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T-368 experienced operator?

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Author Topic: T-368 experienced operator?  (Read 2986 times)
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« on: November 19, 2022, 04:27:01 PM »

I've looked thru the Military Amateur Radio section amd found nothing, so wanted to reach out to the community.  I have a T368 inherited form an SK.  He was on the air with this radio and an R390A 2.5 years ago.  He supplied me with all the manuals, so I'm reading up on operations.  I'm hoping I can find someone familiar with these radios that can give me a quick "hands on" walk through of getting it back on the air.  It appears to be in great shape, but I did note that the prior owner had a modulation scope and frequency counter associated with the unit, so not sure if there were any problems he was trying to chase, or if these tests were merely good practice.

I look forward to any knowledgeable users getting back to me so I can get this classic back on the air.

Patrick J. / KD5OEI
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« Reply #1 on: November 21, 2022, 02:08:33 AM »

OK well there -could- be some issue with it, but a mod scope and counter are accepted good practice for using classic non-digital stuff today, so they should not raise the spectre of impending doom or imperial entanglements.

Radio Candelstein - Flagship Station of the NRK Radio Network.

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« Reply #2 on: November 21, 2022, 08:59:05 AM »

Think the things to remember about using that transmitter are:
First- have a good AC circuit. Being its 120 volts, itís going to suck down a bunch of current when transmitting, so no cheap plug strips or extension cords! Radio work best with dedicated circuit.
Second- learn how to tune and load the radio into a dummy load and power meter first. In military service you always had a ME-165 wattmeter dummy load and you would tune into that first and then switch to the antenna.
Third- donít defeat the interlocks! The interlocks become interment on some transmitters so some Hams bypass them. The transmitter has over two thousand volts on the plate that can easily kill you. The interlocks are there to keep the HV off when the drawers are pulled out.
Forth- This one is one of my favorites, do not ever pull out more then one drawer at a time. If you pull two drawers out at the same time the transmitter may fall on you and thatís bad news. In military service the transmitter has outriggers that extend out the front and back of the radio and many Hams remove them so they wonít stub their feet. Also saw a couple where they not only removed the outriggers but they also installed wheels or coasters directly under the transmitter and this is incredibly stupid because it makes it more unstable.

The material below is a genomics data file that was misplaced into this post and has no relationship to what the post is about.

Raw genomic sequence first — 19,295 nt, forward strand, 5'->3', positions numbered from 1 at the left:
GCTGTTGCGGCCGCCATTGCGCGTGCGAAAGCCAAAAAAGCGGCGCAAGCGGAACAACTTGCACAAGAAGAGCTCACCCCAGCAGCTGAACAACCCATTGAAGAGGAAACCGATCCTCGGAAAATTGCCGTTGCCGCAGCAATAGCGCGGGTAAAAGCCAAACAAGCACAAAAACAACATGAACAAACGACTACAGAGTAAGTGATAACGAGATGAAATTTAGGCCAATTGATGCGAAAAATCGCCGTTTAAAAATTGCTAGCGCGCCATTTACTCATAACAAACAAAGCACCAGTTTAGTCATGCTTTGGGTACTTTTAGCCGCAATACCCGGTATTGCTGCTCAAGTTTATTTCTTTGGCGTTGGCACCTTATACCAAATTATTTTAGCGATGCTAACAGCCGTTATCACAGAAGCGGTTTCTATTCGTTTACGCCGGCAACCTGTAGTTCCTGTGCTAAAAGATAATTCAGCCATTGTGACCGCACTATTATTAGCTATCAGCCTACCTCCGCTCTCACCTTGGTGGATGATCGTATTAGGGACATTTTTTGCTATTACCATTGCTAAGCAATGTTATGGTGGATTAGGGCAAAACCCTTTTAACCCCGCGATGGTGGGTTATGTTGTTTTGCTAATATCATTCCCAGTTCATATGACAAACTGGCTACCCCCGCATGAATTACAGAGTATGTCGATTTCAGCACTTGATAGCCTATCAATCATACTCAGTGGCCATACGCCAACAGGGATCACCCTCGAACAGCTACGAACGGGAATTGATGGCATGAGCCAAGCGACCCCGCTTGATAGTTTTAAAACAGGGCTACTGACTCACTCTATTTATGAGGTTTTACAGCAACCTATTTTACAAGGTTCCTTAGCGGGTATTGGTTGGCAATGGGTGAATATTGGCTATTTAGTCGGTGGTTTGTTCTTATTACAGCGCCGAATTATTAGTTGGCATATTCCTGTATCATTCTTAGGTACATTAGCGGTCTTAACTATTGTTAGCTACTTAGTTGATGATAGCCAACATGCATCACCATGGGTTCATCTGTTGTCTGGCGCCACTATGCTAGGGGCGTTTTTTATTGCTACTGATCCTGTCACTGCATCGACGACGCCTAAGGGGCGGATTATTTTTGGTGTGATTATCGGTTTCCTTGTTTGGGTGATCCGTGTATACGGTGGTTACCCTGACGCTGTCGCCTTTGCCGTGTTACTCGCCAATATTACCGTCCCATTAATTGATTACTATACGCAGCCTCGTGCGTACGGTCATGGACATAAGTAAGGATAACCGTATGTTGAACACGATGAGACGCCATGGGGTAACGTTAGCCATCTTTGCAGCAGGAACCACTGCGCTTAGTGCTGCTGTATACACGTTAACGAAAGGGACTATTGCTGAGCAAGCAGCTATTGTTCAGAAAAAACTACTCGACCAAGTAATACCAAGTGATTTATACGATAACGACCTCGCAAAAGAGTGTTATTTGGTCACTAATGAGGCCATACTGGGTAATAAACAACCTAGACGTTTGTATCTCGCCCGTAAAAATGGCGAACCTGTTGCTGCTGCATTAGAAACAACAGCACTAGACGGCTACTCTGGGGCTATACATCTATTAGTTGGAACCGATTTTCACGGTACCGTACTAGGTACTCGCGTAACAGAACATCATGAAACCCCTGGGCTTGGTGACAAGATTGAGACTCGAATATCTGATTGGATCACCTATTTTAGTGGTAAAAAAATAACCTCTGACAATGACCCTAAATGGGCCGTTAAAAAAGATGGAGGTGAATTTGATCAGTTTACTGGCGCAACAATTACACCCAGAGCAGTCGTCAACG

Modifications- somehow there are a ton of modifications out there. Hacking the speech input amplifier by bypassing the bandwidth and limiting stuff and the like. Its up to you because you own the radio but I will tell you the stock audio from a T-368 is good and never liked the idea of hacking the speech amplifier, works good with a military carbon microphone but somehow most Hams think you have to run a D-104 that donít work as well. There are several modifications out there for the output tank with one that includes isolating a lot of the tank from the HV or relocating where the plate current meter is installed and once again thatís all up to you. But if you have the stock plate current meter remember that its in the high side of the HV supply. On the old transmitters they did not have that much insulation around the meter and that could be an issue.

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« Reply #3 on: December 17, 2022, 06:16:01 PM »

Turn the filament voltage pot counter clockwise before powering up just in case someone decided to twiddle the dial.
Do you have the book with the tuning curves?  Preset the tune and load before keying.
Tune up with the power supply switch on low power. 
If you try to tune on high power and the tank is far off resonance, the overload will trip.
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